the number of people in Alaska who experience mental illness and                                                                
serious emotional disturbances.  They do the estimate in                                                                        
conjunction with the Center for Mental Health Services.  They                                                                   
estimate that there are 44,500 adults and children who experience                                                               
serious mental illness and serious emotional disturbances in                                                                    
Alaska.  The prevalence of mental illness is shown by the fact that                                                             
six out of ten of the leading medications prescribed by general                                                                 
practitioners (not psychiatrists) at Providence Hospital are                                                                    
psychotropic medications for mental illness.                                                                                    
Number 1444                                                                                                                     
MR. MAJOROS reported there is data based on a 1997-1998 Gallup Poll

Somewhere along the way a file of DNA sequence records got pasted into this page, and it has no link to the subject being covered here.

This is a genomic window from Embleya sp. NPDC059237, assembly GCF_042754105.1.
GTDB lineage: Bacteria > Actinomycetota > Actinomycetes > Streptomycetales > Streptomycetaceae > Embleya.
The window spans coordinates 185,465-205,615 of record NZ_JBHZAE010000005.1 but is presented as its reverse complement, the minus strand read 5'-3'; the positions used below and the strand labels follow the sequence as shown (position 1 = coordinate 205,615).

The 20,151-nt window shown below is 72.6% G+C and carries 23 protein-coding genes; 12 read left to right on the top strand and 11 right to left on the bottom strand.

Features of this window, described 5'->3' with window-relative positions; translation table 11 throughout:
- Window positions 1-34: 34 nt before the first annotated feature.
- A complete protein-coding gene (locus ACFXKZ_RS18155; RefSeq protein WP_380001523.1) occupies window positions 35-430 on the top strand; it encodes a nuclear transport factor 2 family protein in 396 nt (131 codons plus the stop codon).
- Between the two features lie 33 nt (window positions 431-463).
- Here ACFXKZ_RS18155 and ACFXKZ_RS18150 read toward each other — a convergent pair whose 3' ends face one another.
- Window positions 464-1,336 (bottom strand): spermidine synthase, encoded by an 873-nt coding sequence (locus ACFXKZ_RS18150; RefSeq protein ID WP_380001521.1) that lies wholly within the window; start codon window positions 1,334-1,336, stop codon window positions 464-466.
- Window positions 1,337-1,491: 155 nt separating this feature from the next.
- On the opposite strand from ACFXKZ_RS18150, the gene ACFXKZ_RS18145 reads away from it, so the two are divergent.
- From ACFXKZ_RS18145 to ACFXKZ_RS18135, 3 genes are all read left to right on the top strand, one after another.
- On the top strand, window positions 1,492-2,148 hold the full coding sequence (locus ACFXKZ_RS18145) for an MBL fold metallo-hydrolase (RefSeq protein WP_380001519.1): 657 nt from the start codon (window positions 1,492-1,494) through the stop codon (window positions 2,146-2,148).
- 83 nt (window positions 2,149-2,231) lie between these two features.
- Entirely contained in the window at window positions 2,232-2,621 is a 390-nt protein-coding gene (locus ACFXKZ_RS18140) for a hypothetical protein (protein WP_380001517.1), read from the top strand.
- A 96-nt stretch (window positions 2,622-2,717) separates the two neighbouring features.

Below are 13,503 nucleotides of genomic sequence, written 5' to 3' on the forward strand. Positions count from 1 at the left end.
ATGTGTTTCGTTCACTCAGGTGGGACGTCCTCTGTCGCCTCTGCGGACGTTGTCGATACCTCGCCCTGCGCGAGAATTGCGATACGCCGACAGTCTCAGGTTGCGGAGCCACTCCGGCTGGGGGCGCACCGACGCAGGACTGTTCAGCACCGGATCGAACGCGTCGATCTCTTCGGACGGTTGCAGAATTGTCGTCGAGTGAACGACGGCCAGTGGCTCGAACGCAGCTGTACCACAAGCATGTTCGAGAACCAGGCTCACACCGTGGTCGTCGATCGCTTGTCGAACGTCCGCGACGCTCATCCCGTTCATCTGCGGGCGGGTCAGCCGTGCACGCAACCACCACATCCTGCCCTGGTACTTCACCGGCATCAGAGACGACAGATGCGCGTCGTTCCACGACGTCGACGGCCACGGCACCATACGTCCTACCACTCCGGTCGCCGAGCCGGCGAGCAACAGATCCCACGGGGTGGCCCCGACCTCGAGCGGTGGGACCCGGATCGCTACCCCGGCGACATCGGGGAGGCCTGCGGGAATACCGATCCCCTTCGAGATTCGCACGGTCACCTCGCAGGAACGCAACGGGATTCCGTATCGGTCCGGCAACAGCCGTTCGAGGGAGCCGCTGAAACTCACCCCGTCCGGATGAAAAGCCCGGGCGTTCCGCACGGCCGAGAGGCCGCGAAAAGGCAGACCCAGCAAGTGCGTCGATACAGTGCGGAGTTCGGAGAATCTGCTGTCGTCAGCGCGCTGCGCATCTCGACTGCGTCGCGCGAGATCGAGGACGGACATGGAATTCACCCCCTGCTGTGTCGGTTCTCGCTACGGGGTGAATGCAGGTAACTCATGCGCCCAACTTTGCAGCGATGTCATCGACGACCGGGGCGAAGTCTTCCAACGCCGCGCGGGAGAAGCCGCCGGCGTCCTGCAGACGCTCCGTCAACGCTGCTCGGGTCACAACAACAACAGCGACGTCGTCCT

that indicates that 18.5 percent of Alaskan men and 8.6 percent of                                                              
Alaskan women meet the definition of alcohol abuse.  For drug                                                                   
abuse, it is 2.9 percent of Alaskan men and 1.1 percent of Alaskan                                                              
women.  He noted that prevalence alone is not the important factor,                                                             
but the fact that treatment works for both mental illness and                                                                   
substance abuse.  There is a tremendous recognition now that mental                                                             
illnesses are brain disorders caused by chemical imbalances that                                                                
can be treated successfully through neuropsychology and                                                                         
psychotropic medication.  Not only is there success, the mental                                                                 
illnesses are being treated more effectively and less expensively                                                               
than treating major physical illnesses.  For example, treatment of                                                              
bipolar disorders and schizophrenia is less expensive and more                                                                  
effective than treating physical ailments such as diabetes and